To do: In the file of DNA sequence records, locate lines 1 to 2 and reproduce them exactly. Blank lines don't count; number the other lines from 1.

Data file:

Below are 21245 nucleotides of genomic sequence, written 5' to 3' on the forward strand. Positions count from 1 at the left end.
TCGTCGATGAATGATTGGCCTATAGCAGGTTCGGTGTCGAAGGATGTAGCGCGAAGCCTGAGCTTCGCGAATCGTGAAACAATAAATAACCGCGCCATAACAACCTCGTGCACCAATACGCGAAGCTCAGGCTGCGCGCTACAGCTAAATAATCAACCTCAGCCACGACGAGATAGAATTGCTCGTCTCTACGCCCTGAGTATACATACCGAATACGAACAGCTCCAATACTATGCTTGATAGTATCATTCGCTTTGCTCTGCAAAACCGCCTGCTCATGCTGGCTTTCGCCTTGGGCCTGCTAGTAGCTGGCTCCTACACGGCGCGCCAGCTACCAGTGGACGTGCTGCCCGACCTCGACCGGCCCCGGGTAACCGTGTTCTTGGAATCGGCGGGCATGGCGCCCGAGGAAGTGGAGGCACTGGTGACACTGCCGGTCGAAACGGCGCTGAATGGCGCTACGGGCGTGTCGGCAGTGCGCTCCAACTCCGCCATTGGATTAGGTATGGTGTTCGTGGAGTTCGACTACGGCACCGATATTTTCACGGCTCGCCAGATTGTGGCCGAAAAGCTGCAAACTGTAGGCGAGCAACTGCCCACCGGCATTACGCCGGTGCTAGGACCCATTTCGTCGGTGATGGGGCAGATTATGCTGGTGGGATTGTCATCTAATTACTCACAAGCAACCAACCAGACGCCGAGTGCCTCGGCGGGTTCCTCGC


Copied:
Below are 21245 nucleotides of genomic sequence, written 5' to 3' on the forward strand. Positions count from 1 at the left end.
TCGTCGATGAATGATTGGCCTATAGCAGGTTCGGTGTCGAAGGATGTAGCGCGAAGCCTGAGCTTCGCGAATCGTGAAACAATAAATAACCGCGCCATAACAACCTCGTGCACCAATACGCGAAGCTCAGGCTGCGCGCTACAGCTAAATAATCAACCTCAGCCACGACGAGATAGAATTGCTCGTCTCTACGCCCTGAGTATACATACCGAATACGAACAGCTCCAATACTATGCTTGATAGTATCATTCGCTTTGCTCTGCAAAACCGCCTGCTCATGCTGGCTTTCGCCTTGGGCCTGCTAGTAGCTGGCTCCTACACGGCGCGCCAGCTACCAGTGGACGTGCTGCCCGACCTCGACCGGCCCCGGGTAACCGTGTTCTTGGAATCGGCGGGCATGGCGCCCGAGGAAGTGGAGGCACTGGTGACACTGCCGGTCGAAACGGCGCTGAATGGCGCTACGGGCGTGTCGGCAGTGCGCTCCAACTCCGCCATTGGATTAGGTATGGTGTTCGTGGAGTTCGACTACGGCACCGATATTTTCACGGCTCGCCAGATTGTGGCCGAAAAGCTGCAAACTGTAGGCGAGCAACTGCCCACCGGCATTACGCCGGTGCTAGGACCCATTTCGTCGGTGATGGGGCAGATTATGCTGGTGGGATTGTCATCTAATTACTCACAAGCAACCAACCAGACGCCGAGTGCCTCGGCGGGTTCCTCGC